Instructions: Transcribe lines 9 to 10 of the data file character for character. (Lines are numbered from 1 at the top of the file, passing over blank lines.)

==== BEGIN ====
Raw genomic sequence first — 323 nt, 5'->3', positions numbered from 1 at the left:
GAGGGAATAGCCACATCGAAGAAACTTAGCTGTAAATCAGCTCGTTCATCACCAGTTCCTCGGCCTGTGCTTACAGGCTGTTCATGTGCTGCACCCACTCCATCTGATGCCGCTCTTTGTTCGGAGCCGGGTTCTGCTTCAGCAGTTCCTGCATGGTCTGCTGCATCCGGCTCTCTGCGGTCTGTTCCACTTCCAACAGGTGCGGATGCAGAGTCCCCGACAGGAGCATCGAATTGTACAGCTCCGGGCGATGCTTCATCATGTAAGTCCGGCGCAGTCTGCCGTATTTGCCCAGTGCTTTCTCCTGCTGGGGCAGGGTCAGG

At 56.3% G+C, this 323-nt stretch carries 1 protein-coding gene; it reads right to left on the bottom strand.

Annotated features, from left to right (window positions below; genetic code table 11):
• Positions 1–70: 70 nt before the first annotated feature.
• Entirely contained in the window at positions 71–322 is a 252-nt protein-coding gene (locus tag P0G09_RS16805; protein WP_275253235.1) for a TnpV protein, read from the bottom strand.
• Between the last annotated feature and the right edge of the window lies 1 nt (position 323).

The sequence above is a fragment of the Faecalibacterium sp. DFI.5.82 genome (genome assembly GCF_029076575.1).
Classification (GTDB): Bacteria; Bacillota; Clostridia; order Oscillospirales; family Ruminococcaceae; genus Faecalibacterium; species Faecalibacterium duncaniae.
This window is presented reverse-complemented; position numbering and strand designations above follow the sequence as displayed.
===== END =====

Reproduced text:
Classification (GTDB): Bacteria; Bacillota; Clostridia; order Oscillospirales; family Ruminococcaceae; genus Faecalibacterium; species Faecalibacterium duncaniae.
This window is presented reverse-complemented; position numbering and strand designations above follow the sequence as displayed.